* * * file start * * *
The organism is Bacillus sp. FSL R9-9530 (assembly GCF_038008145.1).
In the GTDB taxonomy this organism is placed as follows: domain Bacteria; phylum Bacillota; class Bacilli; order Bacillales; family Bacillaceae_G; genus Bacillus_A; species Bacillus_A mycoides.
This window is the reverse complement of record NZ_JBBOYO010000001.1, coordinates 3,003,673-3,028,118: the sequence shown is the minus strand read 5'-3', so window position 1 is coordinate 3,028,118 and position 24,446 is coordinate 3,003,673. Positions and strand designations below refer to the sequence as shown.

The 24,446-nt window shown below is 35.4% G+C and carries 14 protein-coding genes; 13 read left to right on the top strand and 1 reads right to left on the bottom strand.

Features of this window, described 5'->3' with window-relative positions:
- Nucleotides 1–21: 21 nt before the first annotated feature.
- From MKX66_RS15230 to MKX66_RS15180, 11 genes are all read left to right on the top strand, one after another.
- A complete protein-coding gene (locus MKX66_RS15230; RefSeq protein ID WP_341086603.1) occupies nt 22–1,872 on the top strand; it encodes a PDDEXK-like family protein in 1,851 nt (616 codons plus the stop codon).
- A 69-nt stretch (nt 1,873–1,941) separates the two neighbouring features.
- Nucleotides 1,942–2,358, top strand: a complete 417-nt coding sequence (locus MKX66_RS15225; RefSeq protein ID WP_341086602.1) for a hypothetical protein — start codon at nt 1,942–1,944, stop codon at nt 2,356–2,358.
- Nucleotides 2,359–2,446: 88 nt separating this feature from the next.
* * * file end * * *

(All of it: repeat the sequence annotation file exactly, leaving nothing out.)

The organism is Bacillus sp. FSL R9-9530 (assembly GCF_038008145.1).
In the GTDB taxonomy this organism is placed as follows: domain Bacteria; phylum Bacillota; class Bacilli; order Bacillales; family Bacillaceae_G; genus Bacillus_A; species Bacillus_A mycoides.
This window is the reverse complement of record NZ_JBBOYO010000001.1, coordinates 3,003,673-3,028,118: the sequence shown is the minus strand read 5'-3', so window position 1 is coordinate 3,028,118 and position 24,446 is coordinate 3,003,673. Positions and strand designations below refer to the sequence as shown.

The 24,446-nt window shown below is 35.4% G+C and carries 14 protein-coding genes; 13 read left to right on the top strand and 1 reads right to left on the bottom strand.

Features of this window, described 5'->3' with window-relative positions:
- Nucleotides 1–21: 21 nt before the first annotated feature.
- From MKX66_RS15230 to MKX66_RS15180, 11 genes are all read left to right on the top strand, one after another.
- A complete protein-coding gene (locus MKX66_RS15230; RefSeq protein ID WP_341086603.1) occupies nt 22–1,872 on the top strand; it encodes a PDDEXK-like family protein in 1,851 nt (616 codons plus the stop codon).
- A 69-nt stretch (nt 1,873–1,941) separates the two neighbouring features.
- Nucleotides 1,942–2,358, top strand: a complete 417-nt coding sequence (locus MKX66_RS15225; RefSeq protein ID WP_341086602.1) for a hypothetical protein — start codon at nt 1,942–1,944, stop codon at nt 2,356–2,358.
- Nucleotides 2,359–2,446: 88 nt separating this feature from the next.